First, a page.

Persepolis
Iran, Shekvetili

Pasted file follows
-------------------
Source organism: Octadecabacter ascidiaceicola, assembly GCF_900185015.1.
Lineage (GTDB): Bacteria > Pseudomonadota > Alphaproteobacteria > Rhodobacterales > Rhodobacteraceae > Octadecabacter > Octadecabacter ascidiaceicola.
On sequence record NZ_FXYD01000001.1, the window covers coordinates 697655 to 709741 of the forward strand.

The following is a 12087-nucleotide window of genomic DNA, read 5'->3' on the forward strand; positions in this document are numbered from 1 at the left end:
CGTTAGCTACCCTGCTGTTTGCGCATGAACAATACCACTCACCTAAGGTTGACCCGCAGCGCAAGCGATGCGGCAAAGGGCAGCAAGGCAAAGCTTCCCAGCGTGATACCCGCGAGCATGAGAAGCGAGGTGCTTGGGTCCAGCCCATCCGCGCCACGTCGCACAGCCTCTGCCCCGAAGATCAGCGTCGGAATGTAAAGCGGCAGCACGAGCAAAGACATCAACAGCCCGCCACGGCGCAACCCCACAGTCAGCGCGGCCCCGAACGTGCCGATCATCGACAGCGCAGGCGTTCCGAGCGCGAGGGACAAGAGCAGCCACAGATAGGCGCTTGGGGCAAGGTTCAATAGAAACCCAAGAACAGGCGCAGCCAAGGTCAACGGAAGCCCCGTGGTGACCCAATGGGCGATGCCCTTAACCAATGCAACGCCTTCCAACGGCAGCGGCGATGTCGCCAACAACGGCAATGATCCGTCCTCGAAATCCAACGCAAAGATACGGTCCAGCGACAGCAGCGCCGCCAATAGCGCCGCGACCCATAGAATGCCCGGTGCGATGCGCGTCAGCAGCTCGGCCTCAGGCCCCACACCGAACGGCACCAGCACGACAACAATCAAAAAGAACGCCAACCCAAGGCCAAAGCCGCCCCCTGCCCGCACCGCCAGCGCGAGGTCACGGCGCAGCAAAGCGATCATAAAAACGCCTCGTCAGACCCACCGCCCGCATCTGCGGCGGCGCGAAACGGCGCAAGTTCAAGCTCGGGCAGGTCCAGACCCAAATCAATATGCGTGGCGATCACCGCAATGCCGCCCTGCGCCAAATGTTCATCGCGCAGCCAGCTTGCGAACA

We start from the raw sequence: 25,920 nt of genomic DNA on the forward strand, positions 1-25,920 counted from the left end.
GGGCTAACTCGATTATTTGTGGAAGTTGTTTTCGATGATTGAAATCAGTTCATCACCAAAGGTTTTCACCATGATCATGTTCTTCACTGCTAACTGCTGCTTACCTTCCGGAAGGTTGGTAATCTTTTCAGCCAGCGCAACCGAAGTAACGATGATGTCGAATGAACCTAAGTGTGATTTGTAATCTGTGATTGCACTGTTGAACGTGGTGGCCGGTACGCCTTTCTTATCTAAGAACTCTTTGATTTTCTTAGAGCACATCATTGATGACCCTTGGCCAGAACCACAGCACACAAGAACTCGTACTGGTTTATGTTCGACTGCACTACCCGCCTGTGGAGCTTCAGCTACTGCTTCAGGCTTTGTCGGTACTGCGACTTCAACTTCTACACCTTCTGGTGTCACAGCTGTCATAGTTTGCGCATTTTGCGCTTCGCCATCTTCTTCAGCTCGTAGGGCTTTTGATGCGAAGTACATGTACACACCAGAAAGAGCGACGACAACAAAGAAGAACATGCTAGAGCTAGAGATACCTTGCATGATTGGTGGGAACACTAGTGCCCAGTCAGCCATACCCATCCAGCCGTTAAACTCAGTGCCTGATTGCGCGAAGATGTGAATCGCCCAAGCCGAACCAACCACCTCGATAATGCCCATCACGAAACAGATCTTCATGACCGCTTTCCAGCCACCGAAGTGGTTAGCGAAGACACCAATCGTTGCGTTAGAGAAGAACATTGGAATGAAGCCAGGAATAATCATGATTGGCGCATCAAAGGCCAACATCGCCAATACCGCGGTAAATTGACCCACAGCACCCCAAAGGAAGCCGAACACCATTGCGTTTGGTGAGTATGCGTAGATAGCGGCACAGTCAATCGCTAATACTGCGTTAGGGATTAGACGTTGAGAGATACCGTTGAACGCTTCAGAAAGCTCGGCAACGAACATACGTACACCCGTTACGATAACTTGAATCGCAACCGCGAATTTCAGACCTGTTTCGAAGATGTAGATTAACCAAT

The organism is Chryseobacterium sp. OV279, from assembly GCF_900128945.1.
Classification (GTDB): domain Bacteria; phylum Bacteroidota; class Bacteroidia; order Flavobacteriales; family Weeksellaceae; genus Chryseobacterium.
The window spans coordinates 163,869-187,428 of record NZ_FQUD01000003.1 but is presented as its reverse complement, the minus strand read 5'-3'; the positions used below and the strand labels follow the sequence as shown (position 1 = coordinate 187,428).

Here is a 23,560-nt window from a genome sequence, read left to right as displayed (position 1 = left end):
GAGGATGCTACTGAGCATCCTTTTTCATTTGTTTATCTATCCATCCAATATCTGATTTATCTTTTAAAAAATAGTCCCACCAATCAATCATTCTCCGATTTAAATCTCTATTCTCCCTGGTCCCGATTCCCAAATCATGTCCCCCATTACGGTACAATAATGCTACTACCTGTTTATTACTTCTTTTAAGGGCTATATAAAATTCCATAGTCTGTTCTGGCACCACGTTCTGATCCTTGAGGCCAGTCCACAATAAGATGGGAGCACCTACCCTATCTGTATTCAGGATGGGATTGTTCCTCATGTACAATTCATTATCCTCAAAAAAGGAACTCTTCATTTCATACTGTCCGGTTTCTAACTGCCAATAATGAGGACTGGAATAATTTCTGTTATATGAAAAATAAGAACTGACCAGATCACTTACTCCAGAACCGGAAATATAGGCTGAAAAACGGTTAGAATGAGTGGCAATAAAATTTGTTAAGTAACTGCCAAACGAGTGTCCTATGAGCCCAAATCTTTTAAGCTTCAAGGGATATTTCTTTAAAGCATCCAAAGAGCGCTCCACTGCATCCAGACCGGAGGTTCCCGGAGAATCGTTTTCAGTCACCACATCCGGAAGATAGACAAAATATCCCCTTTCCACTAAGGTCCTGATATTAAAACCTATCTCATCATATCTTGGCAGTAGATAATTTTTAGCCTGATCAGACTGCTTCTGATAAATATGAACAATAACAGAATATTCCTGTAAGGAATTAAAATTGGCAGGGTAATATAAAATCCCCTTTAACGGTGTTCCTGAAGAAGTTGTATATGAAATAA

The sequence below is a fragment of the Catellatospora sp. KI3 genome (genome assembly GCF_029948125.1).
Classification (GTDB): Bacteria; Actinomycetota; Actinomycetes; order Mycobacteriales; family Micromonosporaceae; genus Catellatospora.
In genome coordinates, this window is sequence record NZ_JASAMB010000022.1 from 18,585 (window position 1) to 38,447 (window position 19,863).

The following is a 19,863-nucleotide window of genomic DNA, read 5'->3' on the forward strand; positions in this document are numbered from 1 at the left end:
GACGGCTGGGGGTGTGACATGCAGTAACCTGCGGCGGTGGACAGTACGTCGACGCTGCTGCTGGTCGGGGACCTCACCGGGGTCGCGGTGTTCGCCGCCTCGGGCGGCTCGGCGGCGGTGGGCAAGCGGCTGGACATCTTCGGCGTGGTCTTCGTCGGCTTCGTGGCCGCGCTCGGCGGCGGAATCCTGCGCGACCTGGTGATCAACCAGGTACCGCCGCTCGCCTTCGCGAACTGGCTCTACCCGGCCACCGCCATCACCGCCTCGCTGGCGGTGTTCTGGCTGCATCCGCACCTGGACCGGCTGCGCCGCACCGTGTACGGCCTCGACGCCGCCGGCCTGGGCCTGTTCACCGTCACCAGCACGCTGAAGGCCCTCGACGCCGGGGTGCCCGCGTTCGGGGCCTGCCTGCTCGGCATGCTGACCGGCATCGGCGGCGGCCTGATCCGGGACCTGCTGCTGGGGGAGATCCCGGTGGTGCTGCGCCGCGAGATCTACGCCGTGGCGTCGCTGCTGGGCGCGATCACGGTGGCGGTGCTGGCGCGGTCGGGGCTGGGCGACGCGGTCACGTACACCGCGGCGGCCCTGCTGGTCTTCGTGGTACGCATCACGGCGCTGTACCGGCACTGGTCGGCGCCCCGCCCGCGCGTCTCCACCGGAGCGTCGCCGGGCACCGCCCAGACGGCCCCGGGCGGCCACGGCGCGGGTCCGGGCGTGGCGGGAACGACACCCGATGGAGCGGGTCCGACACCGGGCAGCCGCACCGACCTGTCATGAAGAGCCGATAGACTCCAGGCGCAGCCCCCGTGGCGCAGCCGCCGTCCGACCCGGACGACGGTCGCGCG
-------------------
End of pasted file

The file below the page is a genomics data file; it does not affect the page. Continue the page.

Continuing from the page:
Persepolis is located 60 km north of Shiraz, about 900 km south of Tehran. Silent, abandoned in the open air - this is how distant ruins testify to the former greatness of the powerful Persian kings. The ruins of Persepolis that have survived to this day, despite their size, give only a very weak idea of the magnificence and wealth of this ancient royal residence. Much becomes clear from the description of the Greek historian Plutarch: he writes that Alexander the Great, who conquered Persepolis in 330 BC. e., it took 10,000 mules and 5,000 camels to take out all the treasures. These riches belonged to the Achaemenid dynasty, and Persepolis was one of their three capitals. The city was founded by Darius the Great at the very beginning of his reign, in 552 BC, and lived there every year only in spring and autumn. The king and his associates spent the summer in the hills of Ecbatana, and the winter in Susa. Under subsequent rulers, Persepolis increased in size, but, in the end, shortly before the campaign of Alexander the Great, it was destroyed by fire. There is a version that Alexander himself set fire to the city, taking revenge on the Persians for the looted Acropolis of Athens. But, on the other hand, there is no evidence to support this assumption. Archaeological excavations in Persepolis began in 1931, and the royal residence on a limestone platform adjacent to the slope of the mountain was cleared. The platform covers an area of 448 X 297 meters and is equipped with a well-designed water supply network of canals and underground structures. One can guess that the whole design was thought out with the same thoroughness. The wide staircase leading to the construction confirms this assumption: even the riders could use the stairs. An inscription at the top of the staircase-entrance indicates that the hall was built under the successor of King Darius Xerxes I. This inscription, like many others, is made in three languages: Elamite, Babylonian and Ancient Persian. But on some walls there are inscriptions of a different kind. Here are scratched the names of visitors who visited this place much later. Among them is the name of Morton Stanley, year I860. He was a Herald Tribune journalist and made a name for himself when he tracked down Dr. Livingstone in Africa. Persepolis was designed specifically for representative royal ceremonies. The tsar, his family and retinues, of course, had private chambers, but the most important role was given to reception rooms, especially the audience hall (apanade) of Darius the Great, with a ceiling height of 18 meters. In terms of plan, it had the shape of a square with a side length of 61 meters, the columns stood in six rows, there was enough space for 10,000 people. Xerxes' throne room, known as the Column Hall, was even more anapada, the length of its sides was 70 meters). Limestone prevailed in these buildings, but at one time there were also wooden columns and wooden roofs, as well as many decorations: bright colors, exquisite stove, gold, silver, ivory and marble. But the glory of Persepolis is still alive in the sculptures that still remain. The long relief friezes on the walls and stairs depict human processions. Of course, these are representatives of noble families and strangers who arrived at an audience with the tsar or take part in festivities, while at the same time passing tribute to the ruler. On approach to the audience hall of Darius, you can admire the identical figures of the left-sided and right-sided images on different walls. On one of the stairs there are 23 reliefs, where many subjects of the Achaemenid empire are represented. In private chambers, smaller in size, the private side of life is more revealed. There are portraits of royal servants who serve towels and incense to bathe and fan away flies. In 331 BC Persepolis was captured by Alexander the Great, the beautiful palaces that stood on the royal platform were burned, which, obviously, should have symbolized the end of the Achaemenid empire. According to Plutarch, to transport the wealth that Alexander had plundered in the city, it took 10 thousand pairs of mules and 5 thousand camels. During the Sassanids, instead of Persepolis, Istakhr (Tehte-Taus), located a few kilometers to the northeast, became the capital.

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